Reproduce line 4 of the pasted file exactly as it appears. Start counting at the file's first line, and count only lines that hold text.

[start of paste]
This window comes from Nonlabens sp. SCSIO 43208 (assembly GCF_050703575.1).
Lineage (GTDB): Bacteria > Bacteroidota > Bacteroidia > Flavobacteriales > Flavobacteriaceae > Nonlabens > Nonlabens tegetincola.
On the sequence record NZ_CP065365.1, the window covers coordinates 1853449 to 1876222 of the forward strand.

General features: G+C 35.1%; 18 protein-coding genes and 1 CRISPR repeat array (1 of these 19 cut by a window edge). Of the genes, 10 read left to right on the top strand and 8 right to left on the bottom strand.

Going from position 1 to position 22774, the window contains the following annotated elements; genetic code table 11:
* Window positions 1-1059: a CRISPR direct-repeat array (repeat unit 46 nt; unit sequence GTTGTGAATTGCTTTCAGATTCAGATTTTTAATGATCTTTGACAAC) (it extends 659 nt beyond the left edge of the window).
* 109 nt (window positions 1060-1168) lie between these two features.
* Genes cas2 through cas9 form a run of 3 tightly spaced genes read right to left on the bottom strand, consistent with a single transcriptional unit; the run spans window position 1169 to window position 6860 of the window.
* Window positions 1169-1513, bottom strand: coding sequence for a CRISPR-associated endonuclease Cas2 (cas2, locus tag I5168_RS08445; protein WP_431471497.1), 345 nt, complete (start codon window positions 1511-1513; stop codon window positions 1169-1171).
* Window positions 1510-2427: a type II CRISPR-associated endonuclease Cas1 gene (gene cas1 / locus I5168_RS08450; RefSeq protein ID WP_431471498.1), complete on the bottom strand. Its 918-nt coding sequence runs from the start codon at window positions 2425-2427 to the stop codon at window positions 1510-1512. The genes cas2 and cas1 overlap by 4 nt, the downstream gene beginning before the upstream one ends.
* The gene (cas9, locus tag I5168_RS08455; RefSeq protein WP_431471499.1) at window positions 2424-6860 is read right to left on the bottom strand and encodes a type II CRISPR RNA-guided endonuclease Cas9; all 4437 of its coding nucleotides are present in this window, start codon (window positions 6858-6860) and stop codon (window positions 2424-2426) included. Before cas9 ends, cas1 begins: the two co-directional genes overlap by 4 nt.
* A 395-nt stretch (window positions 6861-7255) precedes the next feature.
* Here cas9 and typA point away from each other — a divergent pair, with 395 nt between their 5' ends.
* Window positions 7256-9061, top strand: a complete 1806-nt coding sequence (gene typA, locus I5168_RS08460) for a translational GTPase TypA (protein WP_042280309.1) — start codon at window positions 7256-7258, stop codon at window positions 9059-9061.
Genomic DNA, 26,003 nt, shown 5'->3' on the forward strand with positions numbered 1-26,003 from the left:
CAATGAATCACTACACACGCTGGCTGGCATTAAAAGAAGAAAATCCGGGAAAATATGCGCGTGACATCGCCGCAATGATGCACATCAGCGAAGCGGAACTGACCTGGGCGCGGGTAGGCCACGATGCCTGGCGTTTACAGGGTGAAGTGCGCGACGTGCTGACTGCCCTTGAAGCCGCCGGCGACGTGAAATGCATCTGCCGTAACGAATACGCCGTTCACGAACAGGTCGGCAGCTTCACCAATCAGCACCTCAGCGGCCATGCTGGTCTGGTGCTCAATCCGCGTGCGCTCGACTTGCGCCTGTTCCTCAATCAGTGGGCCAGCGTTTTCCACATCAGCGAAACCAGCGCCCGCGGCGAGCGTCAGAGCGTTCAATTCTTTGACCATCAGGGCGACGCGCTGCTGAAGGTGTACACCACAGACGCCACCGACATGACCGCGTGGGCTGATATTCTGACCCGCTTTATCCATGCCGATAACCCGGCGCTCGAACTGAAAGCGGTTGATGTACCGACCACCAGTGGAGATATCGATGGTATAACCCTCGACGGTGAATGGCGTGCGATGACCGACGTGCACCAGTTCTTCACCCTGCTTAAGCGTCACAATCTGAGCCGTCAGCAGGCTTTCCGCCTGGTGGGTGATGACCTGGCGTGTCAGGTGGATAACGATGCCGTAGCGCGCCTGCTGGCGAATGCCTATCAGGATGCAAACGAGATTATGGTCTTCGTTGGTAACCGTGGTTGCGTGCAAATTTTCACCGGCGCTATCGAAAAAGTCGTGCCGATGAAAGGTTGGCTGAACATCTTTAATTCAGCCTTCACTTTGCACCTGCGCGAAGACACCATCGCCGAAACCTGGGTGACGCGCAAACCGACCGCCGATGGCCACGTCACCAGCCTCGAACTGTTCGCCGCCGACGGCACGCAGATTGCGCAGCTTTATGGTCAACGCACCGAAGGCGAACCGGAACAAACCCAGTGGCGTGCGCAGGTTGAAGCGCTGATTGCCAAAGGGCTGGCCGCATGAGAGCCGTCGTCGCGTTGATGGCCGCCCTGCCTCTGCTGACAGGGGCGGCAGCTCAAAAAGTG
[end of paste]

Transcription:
General features: G+C 35.1%; 18 protein-coding genes and 1 CRISPR repeat array (1 of these 19 cut by a window edge). Of the genes, 10 read left to right on the top strand and 8 right to left on the bottom strand.